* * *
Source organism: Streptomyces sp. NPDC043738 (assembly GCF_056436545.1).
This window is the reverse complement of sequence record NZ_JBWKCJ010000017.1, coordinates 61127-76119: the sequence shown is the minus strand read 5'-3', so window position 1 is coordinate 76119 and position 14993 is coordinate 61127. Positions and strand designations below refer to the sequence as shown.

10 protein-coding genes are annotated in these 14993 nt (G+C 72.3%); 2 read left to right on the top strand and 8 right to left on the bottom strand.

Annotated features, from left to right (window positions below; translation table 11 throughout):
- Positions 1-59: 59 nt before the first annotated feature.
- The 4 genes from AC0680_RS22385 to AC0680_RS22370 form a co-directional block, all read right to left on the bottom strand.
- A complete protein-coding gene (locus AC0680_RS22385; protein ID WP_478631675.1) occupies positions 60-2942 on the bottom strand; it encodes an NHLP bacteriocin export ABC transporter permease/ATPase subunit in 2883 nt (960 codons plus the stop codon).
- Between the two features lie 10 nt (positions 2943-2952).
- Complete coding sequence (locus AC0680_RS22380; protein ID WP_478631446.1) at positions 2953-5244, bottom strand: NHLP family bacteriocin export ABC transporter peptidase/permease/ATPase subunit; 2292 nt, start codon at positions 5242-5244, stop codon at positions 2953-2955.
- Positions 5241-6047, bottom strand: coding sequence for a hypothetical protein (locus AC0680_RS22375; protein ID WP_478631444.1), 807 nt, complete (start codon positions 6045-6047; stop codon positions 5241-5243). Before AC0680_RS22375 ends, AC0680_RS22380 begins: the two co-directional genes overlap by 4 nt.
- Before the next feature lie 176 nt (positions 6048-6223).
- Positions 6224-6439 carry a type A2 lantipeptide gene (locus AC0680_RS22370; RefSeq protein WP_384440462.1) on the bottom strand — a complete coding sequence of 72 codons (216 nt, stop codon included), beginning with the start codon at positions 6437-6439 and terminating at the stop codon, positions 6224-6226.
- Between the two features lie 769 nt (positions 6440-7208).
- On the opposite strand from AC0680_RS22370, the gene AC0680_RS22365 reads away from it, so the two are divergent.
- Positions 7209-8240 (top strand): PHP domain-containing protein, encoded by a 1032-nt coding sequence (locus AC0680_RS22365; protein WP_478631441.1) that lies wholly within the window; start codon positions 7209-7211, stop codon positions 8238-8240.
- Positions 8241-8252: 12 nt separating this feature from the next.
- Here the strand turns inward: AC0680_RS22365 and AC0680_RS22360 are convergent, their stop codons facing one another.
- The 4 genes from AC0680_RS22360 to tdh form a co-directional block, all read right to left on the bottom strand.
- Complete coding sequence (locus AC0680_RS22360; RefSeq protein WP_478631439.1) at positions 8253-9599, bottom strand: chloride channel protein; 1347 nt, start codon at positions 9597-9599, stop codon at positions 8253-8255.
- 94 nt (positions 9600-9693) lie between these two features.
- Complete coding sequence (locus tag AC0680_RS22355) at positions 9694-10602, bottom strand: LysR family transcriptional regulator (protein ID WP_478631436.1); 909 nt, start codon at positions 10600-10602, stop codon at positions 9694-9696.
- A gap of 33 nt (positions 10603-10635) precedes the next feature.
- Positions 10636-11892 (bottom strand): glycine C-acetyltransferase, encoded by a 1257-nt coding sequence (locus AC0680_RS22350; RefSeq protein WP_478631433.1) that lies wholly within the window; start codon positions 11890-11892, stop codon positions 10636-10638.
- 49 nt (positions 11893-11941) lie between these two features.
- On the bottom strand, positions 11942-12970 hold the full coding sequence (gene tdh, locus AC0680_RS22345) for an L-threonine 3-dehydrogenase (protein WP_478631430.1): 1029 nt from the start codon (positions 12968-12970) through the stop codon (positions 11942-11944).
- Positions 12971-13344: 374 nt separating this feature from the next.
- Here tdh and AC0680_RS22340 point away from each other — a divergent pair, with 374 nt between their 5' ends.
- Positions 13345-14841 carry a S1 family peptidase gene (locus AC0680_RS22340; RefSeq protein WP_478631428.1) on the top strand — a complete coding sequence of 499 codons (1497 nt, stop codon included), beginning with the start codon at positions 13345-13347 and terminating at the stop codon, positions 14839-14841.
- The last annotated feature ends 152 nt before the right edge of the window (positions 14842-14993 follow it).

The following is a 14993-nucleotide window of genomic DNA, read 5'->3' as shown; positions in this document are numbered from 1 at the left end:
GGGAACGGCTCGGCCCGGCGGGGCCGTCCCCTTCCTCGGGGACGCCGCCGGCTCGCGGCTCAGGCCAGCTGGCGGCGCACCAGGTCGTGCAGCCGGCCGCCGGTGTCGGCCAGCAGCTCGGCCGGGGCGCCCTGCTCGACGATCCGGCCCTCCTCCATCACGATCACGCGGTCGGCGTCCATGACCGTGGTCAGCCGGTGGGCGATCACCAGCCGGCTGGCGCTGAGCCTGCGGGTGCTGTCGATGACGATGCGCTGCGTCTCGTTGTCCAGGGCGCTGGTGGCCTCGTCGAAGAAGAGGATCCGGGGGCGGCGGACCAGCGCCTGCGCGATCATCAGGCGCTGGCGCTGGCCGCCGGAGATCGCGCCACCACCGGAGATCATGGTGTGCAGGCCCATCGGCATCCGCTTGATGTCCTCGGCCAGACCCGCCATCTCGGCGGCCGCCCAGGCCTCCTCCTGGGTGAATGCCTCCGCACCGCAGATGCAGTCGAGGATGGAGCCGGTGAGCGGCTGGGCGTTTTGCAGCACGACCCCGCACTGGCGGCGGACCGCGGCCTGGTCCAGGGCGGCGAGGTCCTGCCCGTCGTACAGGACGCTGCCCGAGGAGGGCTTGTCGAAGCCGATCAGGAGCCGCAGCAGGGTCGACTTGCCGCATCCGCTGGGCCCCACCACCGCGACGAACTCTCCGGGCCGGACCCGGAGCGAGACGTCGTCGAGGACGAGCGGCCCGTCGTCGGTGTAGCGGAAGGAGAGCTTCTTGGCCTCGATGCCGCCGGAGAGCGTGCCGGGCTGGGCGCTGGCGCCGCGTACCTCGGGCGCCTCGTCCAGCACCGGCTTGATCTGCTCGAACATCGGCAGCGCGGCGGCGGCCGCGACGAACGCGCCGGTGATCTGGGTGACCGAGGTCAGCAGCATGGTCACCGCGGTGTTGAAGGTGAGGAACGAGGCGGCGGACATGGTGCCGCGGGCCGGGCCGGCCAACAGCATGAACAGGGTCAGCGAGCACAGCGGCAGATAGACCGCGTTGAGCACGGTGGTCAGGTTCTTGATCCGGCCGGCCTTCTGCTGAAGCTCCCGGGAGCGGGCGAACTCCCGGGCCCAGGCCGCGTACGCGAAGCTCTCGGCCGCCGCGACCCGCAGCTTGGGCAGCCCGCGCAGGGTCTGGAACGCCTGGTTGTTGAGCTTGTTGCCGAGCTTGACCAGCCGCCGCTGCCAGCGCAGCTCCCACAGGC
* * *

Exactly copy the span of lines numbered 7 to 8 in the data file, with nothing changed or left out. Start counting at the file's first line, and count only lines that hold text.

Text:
- A complete protein-coding gene (locus AC0680_RS22385; protein ID WP_478631675.1) occupies positions 60-2942 on the bottom strand; it encodes an NHLP bacteriocin export ABC transporter permease/ATPase subunit in 2883 nt (960 codons plus the stop codon).
- Between the two features lie 10 nt (positions 2943-2952).